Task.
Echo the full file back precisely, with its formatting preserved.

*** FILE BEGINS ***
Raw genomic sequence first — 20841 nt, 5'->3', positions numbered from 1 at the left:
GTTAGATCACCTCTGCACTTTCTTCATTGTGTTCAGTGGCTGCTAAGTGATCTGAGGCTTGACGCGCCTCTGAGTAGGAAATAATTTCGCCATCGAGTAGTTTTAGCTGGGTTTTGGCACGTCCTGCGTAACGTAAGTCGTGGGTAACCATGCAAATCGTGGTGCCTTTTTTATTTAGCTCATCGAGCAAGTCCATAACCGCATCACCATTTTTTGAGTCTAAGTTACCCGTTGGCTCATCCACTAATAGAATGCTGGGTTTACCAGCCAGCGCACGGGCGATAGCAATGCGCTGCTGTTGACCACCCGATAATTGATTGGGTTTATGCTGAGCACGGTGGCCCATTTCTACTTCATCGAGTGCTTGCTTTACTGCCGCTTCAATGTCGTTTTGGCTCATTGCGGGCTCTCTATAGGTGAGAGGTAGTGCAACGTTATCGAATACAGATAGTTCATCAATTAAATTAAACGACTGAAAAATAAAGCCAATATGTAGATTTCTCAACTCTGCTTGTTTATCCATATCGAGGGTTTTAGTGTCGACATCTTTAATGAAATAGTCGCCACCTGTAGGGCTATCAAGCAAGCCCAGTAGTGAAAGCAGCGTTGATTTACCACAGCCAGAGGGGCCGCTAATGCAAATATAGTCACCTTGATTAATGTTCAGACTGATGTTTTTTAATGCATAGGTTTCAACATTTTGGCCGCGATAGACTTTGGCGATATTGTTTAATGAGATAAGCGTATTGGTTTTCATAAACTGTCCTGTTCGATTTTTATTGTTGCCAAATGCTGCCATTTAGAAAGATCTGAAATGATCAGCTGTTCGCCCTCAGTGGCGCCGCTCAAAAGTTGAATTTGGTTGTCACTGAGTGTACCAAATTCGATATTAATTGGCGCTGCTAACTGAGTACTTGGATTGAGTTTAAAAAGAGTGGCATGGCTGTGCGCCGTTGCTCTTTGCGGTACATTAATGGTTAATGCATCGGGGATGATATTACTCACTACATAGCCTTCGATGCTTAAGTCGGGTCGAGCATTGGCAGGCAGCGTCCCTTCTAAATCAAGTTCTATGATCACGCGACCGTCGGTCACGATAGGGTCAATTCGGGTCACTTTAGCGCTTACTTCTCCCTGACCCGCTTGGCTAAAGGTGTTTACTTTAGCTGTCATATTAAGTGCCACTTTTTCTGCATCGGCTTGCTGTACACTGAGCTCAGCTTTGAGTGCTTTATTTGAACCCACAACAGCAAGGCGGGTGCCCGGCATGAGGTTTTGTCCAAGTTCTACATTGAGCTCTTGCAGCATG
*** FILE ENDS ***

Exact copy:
Raw genomic sequence first — 20841 nt, 5'->3', positions numbered from 1 at the left:
GTTAGATCACCTCTGCACTTTCTTCATTGTGTTCAGTGGCTGCTAAGTGATCTGAGGCTTGACGCGCCTCTGAGTAGGAAATAATTTCGCCATCGAGTAGTTTTAGCTGGGTTTTGGCACGTCCTGCGTAACGTAAGTCGTGGGTAACCATGCAAATCGTGGTGCCTTTTTTATTTAGCTCATCGAGCAAGTCCATAACCGCATCACCATTTTTTGAGTCTAAGTTACCCGTTGGCTCATCCACTAATAGAATGCTGGGTTTACCAGCCAGCGCACGGGCGATAGCAATGCGCTGCTGTTGACCACCCGATAATTGATTGGGTTTATGCTGAGCACGGTGGCCCATTTCTACTTCATCGAGTGCTTGCTTTACTGCCGCTTCAATGTCGTTTTGGCTCATTGCGGGCTCTCTATAGGTGAGAGGTAGTGCAACGTTATCGAATACAGATAGTTCATCAATTAAATTAAACGACTGAAAAATAAAGCCAATATGTAGATTTCTCAACTCTGCTTGTTTATCCATATCGAGGGTTTTAGTGTCGACATCTTTAATGAAATAGTCGCCACCTGTAGGGCTATCAAGCAAGCCCAGTAGTGAAAGCAGCGTTGATTTACCACAGCCAGAGGGGCCGCTAATGCAAATATAGTCACCTTGATTAATGTTCAGACTGATGTTTTTTAATGCATAGGTTTCAACATTTTGGCCGCGATAGACTTTGGCGATATTGTTTAATGAGATAAGCGTATTGGTTTTCATAAACTGTCCTGTTCGATTTTTATTGTTGCCAAATGCTGCCATTTAGAAAGATCTGAAATGATCAGCTGTTCGCCCTCAGTGGCGCCGCTCAAAAGTTGAATTTGGTTGTCACTGAGTGTACCAAATTCGATATTAATTGGCGCTGCTAACTGAGTACTTGGATTGAGTTTAAAAAGAGTGGCATGGCTGTGCGCCGTTGCTCTTTGCGGTACATTAATGGTTAATGCATCGGGGATGATATTACTCACTACATAGCCTTCGATGCTTAAGTCGGGTCGAGCATTGGCAGGCAGCGTCCCTTCTAAATCAAGTTCTATGATCACGCGACCGTCGGTCACGATAGGGTCAATTCGGGTCACTTTAGCGCTTACTTCTCCCTGACCCGCTTGGCTAAAGGTGTTTACTTTAGCTGTCATATTAAGTGCCACTTTTTCTGCATCGGCTTGCTGTACACTGAGCTCAGCTTTGAGTGCTTTATTTGAACCCACAACAGCAAGGCGGGTGCCCGGCATGAGGTTTTGTCCAAGTTCTACATTGAGCTCTTGCAGCATG